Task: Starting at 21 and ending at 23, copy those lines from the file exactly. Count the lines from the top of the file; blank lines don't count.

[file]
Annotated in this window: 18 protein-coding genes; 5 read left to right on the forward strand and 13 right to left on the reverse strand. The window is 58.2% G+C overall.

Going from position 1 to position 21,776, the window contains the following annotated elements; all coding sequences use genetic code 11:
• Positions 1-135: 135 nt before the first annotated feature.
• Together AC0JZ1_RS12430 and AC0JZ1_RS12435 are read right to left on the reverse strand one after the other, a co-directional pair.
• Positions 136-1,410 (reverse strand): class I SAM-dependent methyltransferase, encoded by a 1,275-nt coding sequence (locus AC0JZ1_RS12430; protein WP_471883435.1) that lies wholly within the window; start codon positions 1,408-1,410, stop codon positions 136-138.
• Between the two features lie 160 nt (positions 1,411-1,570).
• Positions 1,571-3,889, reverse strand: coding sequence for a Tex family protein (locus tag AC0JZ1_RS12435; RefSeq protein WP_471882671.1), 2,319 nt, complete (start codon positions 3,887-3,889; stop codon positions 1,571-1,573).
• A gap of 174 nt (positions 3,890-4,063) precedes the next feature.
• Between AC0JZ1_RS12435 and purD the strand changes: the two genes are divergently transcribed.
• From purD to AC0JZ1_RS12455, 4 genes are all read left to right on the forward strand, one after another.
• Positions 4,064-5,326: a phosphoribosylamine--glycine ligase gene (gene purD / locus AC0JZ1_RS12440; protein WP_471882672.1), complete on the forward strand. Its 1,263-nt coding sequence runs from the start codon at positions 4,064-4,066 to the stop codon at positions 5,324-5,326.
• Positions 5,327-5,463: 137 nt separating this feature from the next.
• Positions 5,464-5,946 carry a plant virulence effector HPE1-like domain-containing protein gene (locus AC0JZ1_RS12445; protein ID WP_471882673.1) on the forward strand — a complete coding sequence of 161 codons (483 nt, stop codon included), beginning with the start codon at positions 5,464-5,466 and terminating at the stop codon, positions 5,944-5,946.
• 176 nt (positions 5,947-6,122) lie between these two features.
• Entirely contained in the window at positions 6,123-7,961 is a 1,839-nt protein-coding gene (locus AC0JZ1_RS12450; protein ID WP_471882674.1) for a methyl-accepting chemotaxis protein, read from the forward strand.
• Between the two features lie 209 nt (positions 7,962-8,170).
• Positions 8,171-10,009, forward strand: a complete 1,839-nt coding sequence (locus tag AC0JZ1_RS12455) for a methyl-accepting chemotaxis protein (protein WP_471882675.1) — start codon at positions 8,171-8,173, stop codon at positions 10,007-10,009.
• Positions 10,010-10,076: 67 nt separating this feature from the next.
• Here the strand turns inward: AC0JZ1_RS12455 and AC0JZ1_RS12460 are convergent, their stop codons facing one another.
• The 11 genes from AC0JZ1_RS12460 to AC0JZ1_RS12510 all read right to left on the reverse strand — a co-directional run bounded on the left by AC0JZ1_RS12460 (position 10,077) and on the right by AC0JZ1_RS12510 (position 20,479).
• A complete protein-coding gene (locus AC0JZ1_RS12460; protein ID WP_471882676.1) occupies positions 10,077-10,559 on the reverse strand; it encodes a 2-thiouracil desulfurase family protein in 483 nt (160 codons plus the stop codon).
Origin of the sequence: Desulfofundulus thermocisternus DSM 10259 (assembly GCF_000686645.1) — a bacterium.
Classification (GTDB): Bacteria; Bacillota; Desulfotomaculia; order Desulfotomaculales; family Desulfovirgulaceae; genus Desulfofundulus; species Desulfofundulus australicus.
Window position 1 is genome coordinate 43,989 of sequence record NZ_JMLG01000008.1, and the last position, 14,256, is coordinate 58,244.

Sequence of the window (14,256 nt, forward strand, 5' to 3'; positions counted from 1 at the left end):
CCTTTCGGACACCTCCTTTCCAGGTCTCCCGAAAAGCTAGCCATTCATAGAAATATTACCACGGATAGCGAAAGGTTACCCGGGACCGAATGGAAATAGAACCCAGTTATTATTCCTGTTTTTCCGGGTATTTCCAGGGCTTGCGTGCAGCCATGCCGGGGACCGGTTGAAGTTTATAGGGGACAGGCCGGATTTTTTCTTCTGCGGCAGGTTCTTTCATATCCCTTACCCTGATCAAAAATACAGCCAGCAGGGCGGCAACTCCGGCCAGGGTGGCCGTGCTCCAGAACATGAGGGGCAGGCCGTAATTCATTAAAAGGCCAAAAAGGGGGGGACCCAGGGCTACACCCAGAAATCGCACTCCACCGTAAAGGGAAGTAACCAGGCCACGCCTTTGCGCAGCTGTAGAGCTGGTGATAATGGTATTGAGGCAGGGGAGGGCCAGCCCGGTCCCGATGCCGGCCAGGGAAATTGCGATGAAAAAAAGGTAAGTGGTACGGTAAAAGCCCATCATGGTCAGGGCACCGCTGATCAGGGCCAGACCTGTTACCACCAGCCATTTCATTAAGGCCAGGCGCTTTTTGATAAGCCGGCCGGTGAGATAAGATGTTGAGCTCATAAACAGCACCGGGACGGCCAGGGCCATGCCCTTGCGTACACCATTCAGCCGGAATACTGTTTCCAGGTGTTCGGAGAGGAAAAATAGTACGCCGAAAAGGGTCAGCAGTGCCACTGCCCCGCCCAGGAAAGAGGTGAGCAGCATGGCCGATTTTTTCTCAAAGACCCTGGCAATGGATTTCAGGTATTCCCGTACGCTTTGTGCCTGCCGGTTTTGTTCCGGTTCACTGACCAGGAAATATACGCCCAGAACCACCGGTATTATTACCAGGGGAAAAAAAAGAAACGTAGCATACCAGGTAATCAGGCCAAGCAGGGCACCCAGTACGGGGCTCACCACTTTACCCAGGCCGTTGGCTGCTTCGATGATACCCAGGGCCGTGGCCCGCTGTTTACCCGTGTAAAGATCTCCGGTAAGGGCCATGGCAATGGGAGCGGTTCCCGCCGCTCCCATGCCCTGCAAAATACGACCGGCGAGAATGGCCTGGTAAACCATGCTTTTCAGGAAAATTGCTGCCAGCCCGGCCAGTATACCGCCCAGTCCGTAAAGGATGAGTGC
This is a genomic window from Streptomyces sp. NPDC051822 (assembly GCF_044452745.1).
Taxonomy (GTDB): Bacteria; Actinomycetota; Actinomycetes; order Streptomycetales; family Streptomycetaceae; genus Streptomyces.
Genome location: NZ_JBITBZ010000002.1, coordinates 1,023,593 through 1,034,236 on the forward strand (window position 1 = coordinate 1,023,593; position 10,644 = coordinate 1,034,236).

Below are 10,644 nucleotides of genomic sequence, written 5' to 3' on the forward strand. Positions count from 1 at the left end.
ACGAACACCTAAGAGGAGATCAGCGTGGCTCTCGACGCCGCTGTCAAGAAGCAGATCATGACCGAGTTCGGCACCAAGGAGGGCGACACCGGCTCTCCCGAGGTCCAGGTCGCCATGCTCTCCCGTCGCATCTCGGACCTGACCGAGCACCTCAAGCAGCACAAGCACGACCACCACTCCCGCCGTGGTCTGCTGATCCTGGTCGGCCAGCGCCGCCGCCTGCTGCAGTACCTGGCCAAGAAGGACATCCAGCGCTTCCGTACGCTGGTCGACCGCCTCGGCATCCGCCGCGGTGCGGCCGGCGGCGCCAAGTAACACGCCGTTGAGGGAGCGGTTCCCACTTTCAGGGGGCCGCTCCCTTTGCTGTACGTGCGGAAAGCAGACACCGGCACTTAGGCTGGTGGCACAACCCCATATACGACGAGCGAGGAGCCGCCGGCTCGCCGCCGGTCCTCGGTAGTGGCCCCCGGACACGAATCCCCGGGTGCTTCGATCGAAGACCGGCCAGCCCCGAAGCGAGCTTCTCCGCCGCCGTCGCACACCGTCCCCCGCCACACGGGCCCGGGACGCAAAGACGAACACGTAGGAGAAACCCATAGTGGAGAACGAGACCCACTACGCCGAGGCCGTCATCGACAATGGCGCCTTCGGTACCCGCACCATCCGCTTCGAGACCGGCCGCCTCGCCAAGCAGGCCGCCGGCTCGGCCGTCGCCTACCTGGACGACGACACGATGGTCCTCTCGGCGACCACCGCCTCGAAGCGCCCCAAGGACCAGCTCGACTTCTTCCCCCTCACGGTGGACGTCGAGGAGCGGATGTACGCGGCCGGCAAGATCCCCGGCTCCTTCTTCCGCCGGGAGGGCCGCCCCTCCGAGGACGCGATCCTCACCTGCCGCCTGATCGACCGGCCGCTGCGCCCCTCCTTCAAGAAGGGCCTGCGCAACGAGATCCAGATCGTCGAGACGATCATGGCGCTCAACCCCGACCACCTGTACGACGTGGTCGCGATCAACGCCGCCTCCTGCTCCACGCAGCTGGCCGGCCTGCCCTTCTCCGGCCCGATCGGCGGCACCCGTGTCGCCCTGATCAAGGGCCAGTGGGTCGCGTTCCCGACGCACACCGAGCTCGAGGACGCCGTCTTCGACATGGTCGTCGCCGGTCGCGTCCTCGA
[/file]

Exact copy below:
• A complete protein-coding gene (locus AC0JZ1_RS12460; protein ID WP_471882676.1) occupies positions 10,077-10,559 on the reverse strand; it encodes a 2-thiouracil desulfurase family protein in 483 nt (160 codons plus the stop codon).
Origin of the sequence: Desulfofundulus thermocisternus DSM 10259 (assembly GCF_000686645.1) — a bacterium.
Classification (GTDB): Bacteria; Bacillota; Desulfotomaculia; order Desulfotomaculales; family Desulfovirgulaceae; genus Desulfofundulus; species Desulfofundulus australicus.